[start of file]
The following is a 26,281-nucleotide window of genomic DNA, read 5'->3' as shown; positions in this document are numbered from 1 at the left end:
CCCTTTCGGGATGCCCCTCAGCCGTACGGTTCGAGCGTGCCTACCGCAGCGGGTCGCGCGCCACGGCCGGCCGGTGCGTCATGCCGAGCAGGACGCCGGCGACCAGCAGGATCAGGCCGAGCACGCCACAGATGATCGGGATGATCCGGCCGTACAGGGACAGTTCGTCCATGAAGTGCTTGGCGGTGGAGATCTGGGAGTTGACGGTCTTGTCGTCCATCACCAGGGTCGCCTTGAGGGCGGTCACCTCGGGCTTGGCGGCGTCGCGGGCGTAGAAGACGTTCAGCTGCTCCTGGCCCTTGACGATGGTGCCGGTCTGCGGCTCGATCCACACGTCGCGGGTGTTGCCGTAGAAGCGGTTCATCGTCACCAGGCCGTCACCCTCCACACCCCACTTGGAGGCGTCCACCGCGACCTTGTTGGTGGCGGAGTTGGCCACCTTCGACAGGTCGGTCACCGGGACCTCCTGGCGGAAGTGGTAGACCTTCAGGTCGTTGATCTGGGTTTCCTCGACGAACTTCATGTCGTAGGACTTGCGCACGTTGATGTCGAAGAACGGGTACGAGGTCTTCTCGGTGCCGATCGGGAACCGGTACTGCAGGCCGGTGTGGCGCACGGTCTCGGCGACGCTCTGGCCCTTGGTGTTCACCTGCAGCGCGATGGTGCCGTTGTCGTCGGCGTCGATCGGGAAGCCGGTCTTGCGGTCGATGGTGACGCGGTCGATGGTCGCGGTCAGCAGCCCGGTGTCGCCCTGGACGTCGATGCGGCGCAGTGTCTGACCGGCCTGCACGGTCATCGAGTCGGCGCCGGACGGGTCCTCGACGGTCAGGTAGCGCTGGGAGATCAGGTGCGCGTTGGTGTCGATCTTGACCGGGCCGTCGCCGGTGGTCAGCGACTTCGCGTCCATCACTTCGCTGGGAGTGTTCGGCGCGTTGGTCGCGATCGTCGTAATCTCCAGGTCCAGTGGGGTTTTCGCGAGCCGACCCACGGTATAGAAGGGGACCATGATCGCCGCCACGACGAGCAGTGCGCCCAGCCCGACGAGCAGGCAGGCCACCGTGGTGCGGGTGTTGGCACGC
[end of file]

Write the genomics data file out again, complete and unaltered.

The following is a 26,281-nucleotide window of genomic DNA, read 5'->3' as shown; positions in this document are numbered from 1 at the left end:
CCCTTTCGGGATGCCCCTCAGCCGTACGGTTCGAGCGTGCCTACCGCAGCGGGTCGCGCGCCACGGCCGGCCGGTGCGTCATGCCGAGCAGGACGCCGGCGACCAGCAGGATCAGGCCGAGCACGCCACAGATGATCGGGATGATCCGGCCGTACAGGGACAGTTCGTCCATGAAGTGCTTGGCGGTGGAGATCTGGGAGTTGACGGTCTTGTCGTCCATCACCAGGGTCGCCTTGAGGGCGGTCACCTCGGGCTTGGCGGCGTCGCGGGCGTAGAAGACGTTCAGCTGCTCCTGGCCCTTGACGATGGTGCCGGTCTGCGGCTCGATCCACACGTCGCGGGTGTTGCCGTAGAAGCGGTTCATCGTCACCAGGCCGTCACCCTCCACACCCCACTTGGAGGCGTCCACCGCGACCTTGTTGGTGGCGGAGTTGGCCACCTTCGACAGGTCGGTCACCGGGACCTCCTGGCGGAAGTGGTAGACCTTCAGGTCGTTGATCTGGGTTTCCTCGACGAACTTCATGTCGTAGGACTTGCGCACGTTGATGTCGAAGAACGGGTACGAGGTCTTCTCGGTGCCGATCGGGAACCGGTACTGCAGGCCGGTGTGGCGCACGGTCTCGGCGACGCTCTGGCCCTTGGTGTTCACCTGCAGCGCGATGGTGCCGTTGTCGTCGGCGTCGATCGGGAAGCCGGTCTTGCGGTCGATGGTGACGCGGTCGATGGTCGCGGTCAGCAGCCCGGTGTCGCCCTGGACGTCGATGCGGCGCAGTGTCTGACCGGCCTGCACGGTCATCGAGTCGGCGCCGGACGGGTCCTCGACGGTCAGGTAGCGCTGGGAGATCAGGTGCGCGTTGGTGTCGATCTTGACCGGGCCGTCGCCGGTGGTCAGCGACTTCGCGTCCATCACTTCGCTGGGAGTGTTCGGCGCGTTGGTCGCGATCGTCGTAATCTCCAGGTCCAGTGGGGTTTTCGCGAGCCGACCCACGGTATAGAAGGGGACCATGATCGCCGCCACGACGAGCAGTGCGCCCAGCCCGACGAGCAGGCAGGCCACCGTGGTGCGGGTGTTGGCACGC